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Did you know?

Various studies have found the need for case management when dealing with youth mental health.

  • 50% of mental health problems are established by age 14 and 75% by age 24.
  • 10% of children and young people (aged 5-16 years) have a clinically diagnosable mental problem
  • 70% of children and adolescents who experience mental health problems have not had appropriate interventions at a sufficiently early age.

Source: www.mentalhealth.org.uk

Mental Health

Based on a study conducted by PHE, findings in 2012/13 saw an estimated £700m being spent on child and adolescent mental health illness.

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Taff Housing Association is one of 3 long established community based HAs in Cardiff, we’re 41 years old this year! 41 years and we find ourselves at the beginning of another transformation journey. A journey which has several key pillars – these include leadership, innovation, collaboration and working smarter with the resources we have.
A Guest Blog from Elaine Ballard, Chief Executive of Taff Housing Association | As featured in Welsh Housing Quarterly

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We’re re-posting a blog into the work of UNHCR Innovation. Here Lauren Parater identifies essential resources for a design thinker.

 

Original Article by Lauren Parater, Associate Innovation Engagement Officer, UNHCR Innovation

 

7 essential resources for a design thinker

 

I’m not the average person who would be interested in purchasing the newest edition of the Harvard Business Review but walking around the airport in September, the newest addition caught my eye. The title of the September 2015 issue was The Evolution of Design Thinking and immediately I was intrigued and branded it my flight reading material. As an advocate for the use of design thinking principles, I was impressed to see such a human-centred approach being highlighted in Harvard’s corporate public fora.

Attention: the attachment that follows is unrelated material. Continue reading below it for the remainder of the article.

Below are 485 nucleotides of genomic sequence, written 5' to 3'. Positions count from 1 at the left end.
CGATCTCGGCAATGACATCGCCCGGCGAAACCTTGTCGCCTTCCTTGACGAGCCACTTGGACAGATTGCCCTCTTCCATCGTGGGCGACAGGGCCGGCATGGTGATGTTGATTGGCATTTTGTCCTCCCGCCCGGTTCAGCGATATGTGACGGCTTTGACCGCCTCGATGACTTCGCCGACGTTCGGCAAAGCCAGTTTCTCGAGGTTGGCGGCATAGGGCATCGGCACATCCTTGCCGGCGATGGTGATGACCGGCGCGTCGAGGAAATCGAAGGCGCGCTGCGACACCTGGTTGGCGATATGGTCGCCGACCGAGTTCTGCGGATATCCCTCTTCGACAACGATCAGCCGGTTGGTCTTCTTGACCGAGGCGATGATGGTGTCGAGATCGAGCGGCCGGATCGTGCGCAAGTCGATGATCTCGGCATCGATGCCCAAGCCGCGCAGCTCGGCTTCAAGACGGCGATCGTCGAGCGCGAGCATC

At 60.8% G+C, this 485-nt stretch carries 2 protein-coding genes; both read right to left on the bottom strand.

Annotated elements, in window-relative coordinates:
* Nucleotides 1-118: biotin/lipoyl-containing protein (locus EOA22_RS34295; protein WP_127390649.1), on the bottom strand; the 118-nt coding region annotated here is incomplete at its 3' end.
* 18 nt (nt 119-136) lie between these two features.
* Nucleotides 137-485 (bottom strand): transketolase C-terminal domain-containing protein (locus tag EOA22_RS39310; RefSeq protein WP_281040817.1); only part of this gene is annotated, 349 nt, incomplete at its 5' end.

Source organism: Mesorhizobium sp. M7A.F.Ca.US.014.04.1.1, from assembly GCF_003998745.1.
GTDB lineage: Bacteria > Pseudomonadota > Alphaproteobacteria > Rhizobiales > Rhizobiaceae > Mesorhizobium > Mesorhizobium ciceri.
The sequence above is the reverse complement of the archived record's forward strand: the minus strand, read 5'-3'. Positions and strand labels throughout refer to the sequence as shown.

Design thinking at its core is about empathy with users, a discipline in prototyping, and a tolerance of failure. This approach has been championed by those focusing on product design, but in more recent years this approach has been adapted to everything from corporate consulting to how governments interact with citizens and how we deliver humanitarian aid. There has been an undeniable shift and it’s hard to ignore the benefits of incorporating design thinking into our process. And no I’m not just saying this because the Harvard Business Review is now behind the idea. We’ve witnessed how these tools can transform the user experience and can create successful models to examine complex problems.

 

You’ll see on the front page of this website the quote “UNHCR Innovation partners with people inside and outside of UNHCR to innovate with and for refugees.”  That second with is very important and at the core of our mission to keep our end users (refugee and displaced communities) at the centre of the design process.

 

Evidently, design thinking is here to stay. It has the potential to grow past an approach associated just with products and (now) corporate strategies. If incorporating these principles into the humanitarian sector is as successful as we hope, design thinking will transform into a powerful tool for social good.

 

For those of you unfamiliar with the approach, I’ve rounded up seven essential resources for anyone interested in becoming a design thinker.